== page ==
Let us assume that we are sizing our bullets to throat diameter or up to 0.001" larger. In the case of your 0.4525" throats, that means the bullets are 0.4525" - 0.4535" . It may be that your gun would shoot undersize bullets equally well, providing the bullet obturated quickly, however, a properly sized bullet is a safer bet.
Let us further assume that your sizing equipment will size your bullets to exactly 0.4525". In reality, it is normal for sizing dies to be off by 0.001" - 0.002", and it is normal for sized bullet diameter to vary depending on as-cast diameter, hardness, lube, technique, etc., etc.. We will nevertheless pretend that our sized bullets are a perfect 0.4525".
OLD WIVES TAIL: A correctly sized bullet will enter the chamber throat with light finger pressure.
REALITY: For reliable chambering, clearance is required. At least 0.0005" and probably more like 0.002". If your bullet can be pushed through the throat with light finger pressure, then the bullet is too small.
AND FURTHERMORE: I don't want to PUSH my revolver cartridges in the chamber. Cartridges should DROP in effortlessly.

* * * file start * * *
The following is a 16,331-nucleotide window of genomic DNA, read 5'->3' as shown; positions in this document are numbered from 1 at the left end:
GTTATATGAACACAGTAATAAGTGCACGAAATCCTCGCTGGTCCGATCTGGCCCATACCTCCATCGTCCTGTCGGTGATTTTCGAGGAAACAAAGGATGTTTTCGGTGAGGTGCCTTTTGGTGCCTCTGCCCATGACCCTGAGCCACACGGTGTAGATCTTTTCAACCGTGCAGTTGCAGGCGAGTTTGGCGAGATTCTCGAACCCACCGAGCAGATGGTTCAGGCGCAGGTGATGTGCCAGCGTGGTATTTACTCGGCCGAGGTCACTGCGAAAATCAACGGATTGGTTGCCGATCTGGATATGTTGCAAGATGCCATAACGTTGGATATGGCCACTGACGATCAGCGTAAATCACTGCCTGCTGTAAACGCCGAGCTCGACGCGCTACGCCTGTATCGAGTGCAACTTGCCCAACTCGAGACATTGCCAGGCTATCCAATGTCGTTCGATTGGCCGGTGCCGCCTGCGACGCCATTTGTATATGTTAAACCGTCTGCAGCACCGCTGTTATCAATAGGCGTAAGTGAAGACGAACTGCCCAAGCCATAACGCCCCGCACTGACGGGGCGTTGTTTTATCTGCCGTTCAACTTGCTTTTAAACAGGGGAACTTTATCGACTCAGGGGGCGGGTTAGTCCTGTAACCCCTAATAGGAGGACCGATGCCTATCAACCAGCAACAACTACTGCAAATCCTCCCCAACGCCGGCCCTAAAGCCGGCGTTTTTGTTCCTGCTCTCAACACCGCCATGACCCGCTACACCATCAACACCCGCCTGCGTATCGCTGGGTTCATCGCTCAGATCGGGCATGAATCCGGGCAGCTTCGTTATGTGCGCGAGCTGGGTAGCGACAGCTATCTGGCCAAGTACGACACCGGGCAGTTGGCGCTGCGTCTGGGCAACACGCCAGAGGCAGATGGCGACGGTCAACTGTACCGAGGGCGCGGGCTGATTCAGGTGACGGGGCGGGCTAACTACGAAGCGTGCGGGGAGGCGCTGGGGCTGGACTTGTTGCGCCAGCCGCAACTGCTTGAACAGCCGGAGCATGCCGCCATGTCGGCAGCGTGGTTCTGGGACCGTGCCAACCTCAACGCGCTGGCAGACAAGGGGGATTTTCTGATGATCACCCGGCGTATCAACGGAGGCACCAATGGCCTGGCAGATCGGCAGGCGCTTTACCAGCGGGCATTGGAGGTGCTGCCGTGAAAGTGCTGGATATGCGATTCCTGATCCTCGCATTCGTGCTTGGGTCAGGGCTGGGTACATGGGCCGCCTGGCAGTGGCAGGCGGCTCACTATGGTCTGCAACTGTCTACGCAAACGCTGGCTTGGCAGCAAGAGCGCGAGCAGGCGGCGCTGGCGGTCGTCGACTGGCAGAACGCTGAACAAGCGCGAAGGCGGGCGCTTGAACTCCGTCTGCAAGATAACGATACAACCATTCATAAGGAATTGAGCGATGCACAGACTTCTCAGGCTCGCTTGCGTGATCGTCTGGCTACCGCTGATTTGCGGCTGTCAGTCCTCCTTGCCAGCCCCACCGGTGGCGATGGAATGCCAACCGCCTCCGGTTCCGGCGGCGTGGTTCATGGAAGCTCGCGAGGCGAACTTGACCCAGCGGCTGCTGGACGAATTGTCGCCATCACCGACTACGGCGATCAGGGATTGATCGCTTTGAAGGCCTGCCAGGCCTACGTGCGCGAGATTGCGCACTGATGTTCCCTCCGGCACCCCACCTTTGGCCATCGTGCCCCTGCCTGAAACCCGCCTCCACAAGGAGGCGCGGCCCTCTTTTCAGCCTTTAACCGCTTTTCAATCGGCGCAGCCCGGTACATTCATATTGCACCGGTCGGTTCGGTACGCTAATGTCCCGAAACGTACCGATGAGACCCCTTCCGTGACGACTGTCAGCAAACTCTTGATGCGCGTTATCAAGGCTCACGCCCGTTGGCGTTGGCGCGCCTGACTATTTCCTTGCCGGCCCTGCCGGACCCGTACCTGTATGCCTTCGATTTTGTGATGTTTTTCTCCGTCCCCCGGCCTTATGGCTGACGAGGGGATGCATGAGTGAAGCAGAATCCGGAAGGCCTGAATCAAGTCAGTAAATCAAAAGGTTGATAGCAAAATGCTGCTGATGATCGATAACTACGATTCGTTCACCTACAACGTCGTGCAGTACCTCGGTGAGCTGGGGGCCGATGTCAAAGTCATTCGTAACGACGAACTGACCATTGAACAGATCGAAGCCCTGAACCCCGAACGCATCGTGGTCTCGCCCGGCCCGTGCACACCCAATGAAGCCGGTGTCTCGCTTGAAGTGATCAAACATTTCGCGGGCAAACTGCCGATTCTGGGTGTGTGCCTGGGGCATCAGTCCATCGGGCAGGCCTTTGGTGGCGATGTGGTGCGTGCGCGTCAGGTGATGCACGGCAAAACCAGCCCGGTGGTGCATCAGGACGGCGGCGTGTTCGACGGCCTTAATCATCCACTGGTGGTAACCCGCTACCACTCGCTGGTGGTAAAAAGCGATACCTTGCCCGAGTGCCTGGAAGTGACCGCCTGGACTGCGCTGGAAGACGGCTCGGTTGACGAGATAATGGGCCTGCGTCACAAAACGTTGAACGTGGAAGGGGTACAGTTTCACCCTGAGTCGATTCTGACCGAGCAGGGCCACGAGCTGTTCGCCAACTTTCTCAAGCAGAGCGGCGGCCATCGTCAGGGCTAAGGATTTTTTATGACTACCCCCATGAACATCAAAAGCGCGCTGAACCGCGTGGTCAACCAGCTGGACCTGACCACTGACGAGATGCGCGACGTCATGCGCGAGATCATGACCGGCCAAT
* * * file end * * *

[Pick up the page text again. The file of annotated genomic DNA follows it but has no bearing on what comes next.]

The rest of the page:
In mass produced wheelguns, there is usually a grossly oversized tapered section in the chamber just forward of the case mouth. I'm not sure what this section is properly called. It allows an oversize front band to be chambered, as long as the length of the front band does not exceed the length of the oversized tapered section. Thus our mass produced gun is usually content to chamber a 0.453" or larger front band.
In a well made wheelgun, like an FA, there may not be a grossly oversized tapered section in the chamber, just forward of the case mouth. The chamber's tapered section may be shorter, or it may be smaller in diameter. A conventional bullet with a long front band of exactly 0.4525" diameter may not drop into the chamber. Hence FA bullet designs may utilize either a very short front band, or else a slightly undersize front band.
To shed more light on your situation, you would need an impression of the chamber.